The Maintenance Kit
A good maintenance kit is essential to maintaining a set of bagpipes. Forty years ago when I started playing the pipes, we played it the same way they did for hundreds of years. We played elk-hide or sheepskin bags that were sealed with “seasoning” that usually smelled foul and look nearly as bad. We also played bamboo drone reeds. Everything we played was wet. It wasn’t uncommon to sit in the stands at a Highland Games and look out over the field to see a piper or two holding their pipes in a funny position while trying to pull “the right” hair out of their heads to insert under the tongue of the reed. You had to love this instrument so much to put up with the BS that it took just to make it work.
A lot has changed since those days. With synthetic bags, reeds, and moisture control systems, we have come out of the outhouse into modern day plumbing as far as the bagpipe is concerned. New people have no idea what it took to play this thing in “the old days.”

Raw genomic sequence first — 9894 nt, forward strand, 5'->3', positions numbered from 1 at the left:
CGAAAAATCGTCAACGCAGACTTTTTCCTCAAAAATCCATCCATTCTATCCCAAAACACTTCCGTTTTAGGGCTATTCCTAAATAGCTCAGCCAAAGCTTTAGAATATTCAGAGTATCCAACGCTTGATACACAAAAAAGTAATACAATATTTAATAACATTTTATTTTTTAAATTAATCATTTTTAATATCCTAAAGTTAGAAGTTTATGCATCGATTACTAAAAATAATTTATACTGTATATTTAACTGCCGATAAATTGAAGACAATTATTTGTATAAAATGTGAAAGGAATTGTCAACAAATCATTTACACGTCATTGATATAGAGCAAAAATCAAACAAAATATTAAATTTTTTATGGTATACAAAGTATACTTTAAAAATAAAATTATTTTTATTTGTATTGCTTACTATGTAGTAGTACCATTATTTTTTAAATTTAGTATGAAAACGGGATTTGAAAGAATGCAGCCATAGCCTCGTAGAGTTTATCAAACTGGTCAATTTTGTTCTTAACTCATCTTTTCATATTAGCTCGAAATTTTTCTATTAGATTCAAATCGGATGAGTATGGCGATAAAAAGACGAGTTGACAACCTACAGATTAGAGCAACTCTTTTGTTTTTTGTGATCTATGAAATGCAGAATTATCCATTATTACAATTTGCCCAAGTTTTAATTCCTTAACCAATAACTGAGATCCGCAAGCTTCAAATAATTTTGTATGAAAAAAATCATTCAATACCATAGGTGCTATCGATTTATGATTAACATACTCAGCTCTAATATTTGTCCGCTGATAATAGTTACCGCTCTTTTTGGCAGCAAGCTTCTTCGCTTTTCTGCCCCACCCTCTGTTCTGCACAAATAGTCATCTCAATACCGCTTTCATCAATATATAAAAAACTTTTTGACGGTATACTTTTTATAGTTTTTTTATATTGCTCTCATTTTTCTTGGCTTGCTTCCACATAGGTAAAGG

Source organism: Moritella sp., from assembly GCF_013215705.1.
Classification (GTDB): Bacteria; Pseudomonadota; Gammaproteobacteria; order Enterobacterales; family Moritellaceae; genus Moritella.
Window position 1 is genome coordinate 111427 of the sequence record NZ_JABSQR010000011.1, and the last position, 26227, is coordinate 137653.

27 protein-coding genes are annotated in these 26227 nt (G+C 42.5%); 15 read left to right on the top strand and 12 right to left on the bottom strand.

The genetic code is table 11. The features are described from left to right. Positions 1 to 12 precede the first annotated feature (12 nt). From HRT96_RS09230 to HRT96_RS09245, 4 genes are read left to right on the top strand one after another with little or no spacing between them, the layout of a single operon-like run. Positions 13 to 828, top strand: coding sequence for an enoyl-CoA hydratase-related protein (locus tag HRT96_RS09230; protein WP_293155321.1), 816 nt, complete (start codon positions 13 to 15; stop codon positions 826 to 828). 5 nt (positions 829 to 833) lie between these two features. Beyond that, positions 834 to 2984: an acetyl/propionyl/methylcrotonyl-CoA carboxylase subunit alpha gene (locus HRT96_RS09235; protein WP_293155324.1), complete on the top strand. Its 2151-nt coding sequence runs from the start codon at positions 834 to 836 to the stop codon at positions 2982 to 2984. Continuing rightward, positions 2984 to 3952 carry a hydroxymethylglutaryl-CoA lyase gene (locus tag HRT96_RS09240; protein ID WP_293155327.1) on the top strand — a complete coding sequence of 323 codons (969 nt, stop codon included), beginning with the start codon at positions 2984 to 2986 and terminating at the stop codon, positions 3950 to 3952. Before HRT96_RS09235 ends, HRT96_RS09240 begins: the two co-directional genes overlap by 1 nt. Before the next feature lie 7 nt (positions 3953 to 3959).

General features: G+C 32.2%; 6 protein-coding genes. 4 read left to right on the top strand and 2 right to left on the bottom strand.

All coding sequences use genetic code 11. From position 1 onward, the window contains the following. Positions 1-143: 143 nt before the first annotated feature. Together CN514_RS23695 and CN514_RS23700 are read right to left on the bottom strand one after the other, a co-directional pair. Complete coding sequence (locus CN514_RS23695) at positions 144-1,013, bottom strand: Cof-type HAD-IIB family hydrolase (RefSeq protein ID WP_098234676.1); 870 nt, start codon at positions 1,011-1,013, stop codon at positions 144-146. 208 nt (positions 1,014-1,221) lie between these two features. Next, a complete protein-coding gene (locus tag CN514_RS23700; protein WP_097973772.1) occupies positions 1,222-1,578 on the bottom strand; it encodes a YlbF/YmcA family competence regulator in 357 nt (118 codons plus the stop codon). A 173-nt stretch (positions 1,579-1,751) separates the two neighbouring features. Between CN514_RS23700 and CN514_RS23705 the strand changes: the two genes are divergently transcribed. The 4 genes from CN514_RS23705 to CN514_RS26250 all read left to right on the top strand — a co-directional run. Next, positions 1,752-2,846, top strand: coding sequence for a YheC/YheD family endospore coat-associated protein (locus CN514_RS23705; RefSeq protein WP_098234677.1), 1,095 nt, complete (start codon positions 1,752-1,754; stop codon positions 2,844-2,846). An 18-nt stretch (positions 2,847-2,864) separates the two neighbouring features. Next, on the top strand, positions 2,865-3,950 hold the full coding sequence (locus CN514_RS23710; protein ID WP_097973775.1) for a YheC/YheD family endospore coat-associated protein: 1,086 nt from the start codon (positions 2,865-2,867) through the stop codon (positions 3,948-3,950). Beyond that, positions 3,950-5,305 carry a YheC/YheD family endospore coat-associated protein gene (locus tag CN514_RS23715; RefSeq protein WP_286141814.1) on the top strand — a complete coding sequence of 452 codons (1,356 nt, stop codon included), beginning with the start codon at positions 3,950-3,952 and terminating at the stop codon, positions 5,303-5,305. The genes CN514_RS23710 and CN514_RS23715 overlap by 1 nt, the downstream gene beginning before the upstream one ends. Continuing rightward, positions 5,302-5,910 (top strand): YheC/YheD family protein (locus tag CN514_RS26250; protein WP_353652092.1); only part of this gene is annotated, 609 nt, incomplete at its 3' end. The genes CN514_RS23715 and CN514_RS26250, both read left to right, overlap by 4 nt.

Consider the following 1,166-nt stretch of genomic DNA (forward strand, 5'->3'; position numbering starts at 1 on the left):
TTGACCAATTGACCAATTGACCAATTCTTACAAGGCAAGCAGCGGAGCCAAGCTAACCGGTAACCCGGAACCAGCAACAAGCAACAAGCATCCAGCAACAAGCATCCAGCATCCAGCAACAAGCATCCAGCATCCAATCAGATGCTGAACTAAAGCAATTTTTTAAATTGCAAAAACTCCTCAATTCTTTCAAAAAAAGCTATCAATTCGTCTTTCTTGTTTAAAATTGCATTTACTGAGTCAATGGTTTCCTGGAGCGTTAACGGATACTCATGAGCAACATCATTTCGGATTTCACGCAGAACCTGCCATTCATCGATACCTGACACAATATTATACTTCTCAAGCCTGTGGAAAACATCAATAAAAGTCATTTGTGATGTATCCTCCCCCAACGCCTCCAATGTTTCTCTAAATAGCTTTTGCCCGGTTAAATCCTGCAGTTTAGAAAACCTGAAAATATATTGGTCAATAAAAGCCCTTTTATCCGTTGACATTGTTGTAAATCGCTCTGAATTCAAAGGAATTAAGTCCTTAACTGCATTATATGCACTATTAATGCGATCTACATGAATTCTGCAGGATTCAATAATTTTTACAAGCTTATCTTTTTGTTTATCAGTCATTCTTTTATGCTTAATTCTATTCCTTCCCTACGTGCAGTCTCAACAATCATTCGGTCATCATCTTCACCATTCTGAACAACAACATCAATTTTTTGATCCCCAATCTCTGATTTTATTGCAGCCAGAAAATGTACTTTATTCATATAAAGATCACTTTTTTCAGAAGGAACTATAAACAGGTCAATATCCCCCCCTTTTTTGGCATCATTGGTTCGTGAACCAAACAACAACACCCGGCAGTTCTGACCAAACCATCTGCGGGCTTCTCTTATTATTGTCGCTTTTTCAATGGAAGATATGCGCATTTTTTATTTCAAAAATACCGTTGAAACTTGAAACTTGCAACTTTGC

In today’s maintenance kit, you should have two kinds of hemp – waxed and unwaxed. As I play pipes with brass sleeves in the drones, I have found that teflon tape is useless so I don’t include it in my kit. I use the waxed hemp for all of the sealed joints. I mix the waxed and the unwaxed hemp for the sliding joints. This makes it possible to turn the sliders with my fingers and not have to worry about them falling. You should also have a good drone swab and chanter swab to dry you instrument if it does get wet.
If you know how to adjust your chanter reed, you should have a set of 90% needle nose pliers and a mandril. Chris Apps makes a pretty good mandril. The pliers are used to close the staple of the reed and the mandril is used to open it. You should have a good set of drone corks and stock corks as well and lots of wire ties to keep your cords tight.
Having all of the tools at your disposal will keep you in good tune with no risk of instrument failure! You can order one below.